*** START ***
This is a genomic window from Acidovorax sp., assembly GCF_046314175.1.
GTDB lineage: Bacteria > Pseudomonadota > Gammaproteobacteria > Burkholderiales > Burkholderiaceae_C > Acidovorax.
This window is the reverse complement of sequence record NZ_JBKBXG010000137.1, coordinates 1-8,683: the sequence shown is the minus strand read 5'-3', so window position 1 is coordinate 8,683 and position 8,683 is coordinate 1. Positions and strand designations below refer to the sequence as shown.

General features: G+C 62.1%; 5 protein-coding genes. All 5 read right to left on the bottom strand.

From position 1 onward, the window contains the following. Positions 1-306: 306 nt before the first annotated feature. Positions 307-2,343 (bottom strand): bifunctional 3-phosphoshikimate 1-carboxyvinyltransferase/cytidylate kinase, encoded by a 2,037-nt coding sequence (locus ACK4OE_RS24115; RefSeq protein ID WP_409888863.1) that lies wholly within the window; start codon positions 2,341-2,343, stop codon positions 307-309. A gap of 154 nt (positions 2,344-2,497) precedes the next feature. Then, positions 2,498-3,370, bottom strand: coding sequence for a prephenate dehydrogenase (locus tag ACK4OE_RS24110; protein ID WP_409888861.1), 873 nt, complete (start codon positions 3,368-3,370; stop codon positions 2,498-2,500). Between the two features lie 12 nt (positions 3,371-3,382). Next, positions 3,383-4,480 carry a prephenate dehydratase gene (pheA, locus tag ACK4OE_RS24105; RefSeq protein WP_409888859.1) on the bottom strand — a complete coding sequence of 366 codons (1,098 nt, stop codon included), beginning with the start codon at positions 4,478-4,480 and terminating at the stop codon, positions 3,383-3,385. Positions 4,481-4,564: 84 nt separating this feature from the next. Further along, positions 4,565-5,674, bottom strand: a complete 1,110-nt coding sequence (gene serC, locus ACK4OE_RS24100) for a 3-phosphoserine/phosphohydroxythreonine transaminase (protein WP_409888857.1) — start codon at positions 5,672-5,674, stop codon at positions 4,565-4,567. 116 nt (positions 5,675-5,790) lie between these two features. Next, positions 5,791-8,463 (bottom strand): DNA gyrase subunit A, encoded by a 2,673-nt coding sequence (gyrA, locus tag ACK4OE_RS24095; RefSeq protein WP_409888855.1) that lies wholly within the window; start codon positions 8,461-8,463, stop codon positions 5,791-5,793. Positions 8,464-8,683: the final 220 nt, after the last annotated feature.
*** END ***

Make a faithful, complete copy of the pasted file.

This is a genomic window from Acidovorax sp., assembly GCF_046314175.1.
GTDB lineage: Bacteria > Pseudomonadota > Gammaproteobacteria > Burkholderiales > Burkholderiaceae_C > Acidovorax.
This window is the reverse complement of sequence record NZ_JBKBXG010000137.1, coordinates 1-8,683: the sequence shown is the minus strand read 5'-3', so window position 1 is coordinate 8,683 and position 8,683 is coordinate 1. Positions and strand designations below refer to the sequence as shown.

General features: G+C 62.1%; 5 protein-coding genes. All 5 read right to left on the bottom strand.

From position 1 onward, the window contains the following. Positions 1-306: 306 nt before the first annotated feature. Positions 307-2,343 (bottom strand): bifunctional 3-phosphoshikimate 1-carboxyvinyltransferase/cytidylate kinase, encoded by a 2,037-nt coding sequence (locus ACK4OE_RS24115; RefSeq protein ID WP_409888863.1) that lies wholly within the window; start codon positions 2,341-2,343, stop codon positions 307-309. A gap of 154 nt (positions 2,344-2,497) precedes the next feature. Then, positions 2,498-3,370, bottom strand: coding sequence for a prephenate dehydrogenase (locus tag ACK4OE_RS24110; protein ID WP_409888861.1), 873 nt, complete (start codon positions 3,368-3,370; stop codon positions 2,498-2,500). Between the two features lie 12 nt (positions 3,371-3,382). Next, positions 3,383-4,480 carry a prephenate dehydratase gene (pheA, locus tag ACK4OE_RS24105; RefSeq protein WP_409888859.1) on the bottom strand — a complete coding sequence of 366 codons (1,098 nt, stop codon included), beginning with the start codon at positions 4,478-4,480 and terminating at the stop codon, positions 3,383-3,385. Positions 4,481-4,564: 84 nt separating this feature from the next. Further along, positions 4,565-5,674, bottom strand: a complete 1,110-nt coding sequence (gene serC, locus ACK4OE_RS24100) for a 3-phosphoserine/phosphohydroxythreonine transaminase (protein WP_409888857.1) — start codon at positions 5,672-5,674, stop codon at positions 4,565-4,567. 116 nt (positions 5,675-5,790) lie between these two features. Next, positions 5,791-8,463 (bottom strand): DNA gyrase subunit A, encoded by a 2,673-nt coding sequence (gyrA, locus tag ACK4OE_RS24095; RefSeq protein WP_409888855.1) that lies wholly within the window; start codon positions 8,461-8,463, stop codon positions 5,791-5,793. Positions 8,464-8,683: the final 220 nt, after the last annotated feature.